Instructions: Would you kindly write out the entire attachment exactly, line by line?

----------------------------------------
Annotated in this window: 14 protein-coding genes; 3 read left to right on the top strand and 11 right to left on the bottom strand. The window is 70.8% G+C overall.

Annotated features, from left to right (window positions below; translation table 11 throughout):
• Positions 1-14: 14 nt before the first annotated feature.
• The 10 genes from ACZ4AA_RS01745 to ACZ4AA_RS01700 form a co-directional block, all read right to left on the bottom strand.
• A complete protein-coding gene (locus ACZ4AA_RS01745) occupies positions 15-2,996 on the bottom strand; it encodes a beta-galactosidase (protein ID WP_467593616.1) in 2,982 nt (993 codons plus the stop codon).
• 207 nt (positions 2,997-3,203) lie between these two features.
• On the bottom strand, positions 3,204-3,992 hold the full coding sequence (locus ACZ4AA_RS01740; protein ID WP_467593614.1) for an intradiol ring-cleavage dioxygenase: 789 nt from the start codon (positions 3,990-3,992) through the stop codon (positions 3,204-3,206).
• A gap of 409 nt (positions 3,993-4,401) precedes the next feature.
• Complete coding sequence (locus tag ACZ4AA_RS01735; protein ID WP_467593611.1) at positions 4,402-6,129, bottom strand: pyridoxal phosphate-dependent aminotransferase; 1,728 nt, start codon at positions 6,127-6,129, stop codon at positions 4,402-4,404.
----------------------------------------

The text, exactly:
Annotated in this window: 14 protein-coding genes; 3 read left to right on the top strand and 11 right to left on the bottom strand. The window is 70.8% G+C overall.

Annotated features, from left to right (window positions below; translation table 11 throughout):
• Positions 1-14: 14 nt before the first annotated feature.
• The 10 genes from ACZ4AA_RS01745 to ACZ4AA_RS01700 form a co-directional block, all read right to left on the bottom strand.
• A complete protein-coding gene (locus ACZ4AA_RS01745) occupies positions 15-2,996 on the bottom strand; it encodes a beta-galactosidase (protein ID WP_467593616.1) in 2,982 nt (993 codons plus the stop codon).
• 207 nt (positions 2,997-3,203) lie between these two features.
• On the bottom strand, positions 3,204-3,992 hold the full coding sequence (locus ACZ4AA_RS01740; protein ID WP_467593614.1) for an intradiol ring-cleavage dioxygenase: 789 nt from the start codon (positions 3,990-3,992) through the stop codon (positions 3,204-3,206).
• A gap of 409 nt (positions 3,993-4,401) precedes the next feature.
• Complete coding sequence (locus tag ACZ4AA_RS01735; protein ID WP_467593611.1) at positions 4,402-6,129, bottom strand: pyridoxal phosphate-dependent aminotransferase; 1,728 nt, start codon at positions 6,127-6,129, stop codon at positions 4,402-4,404.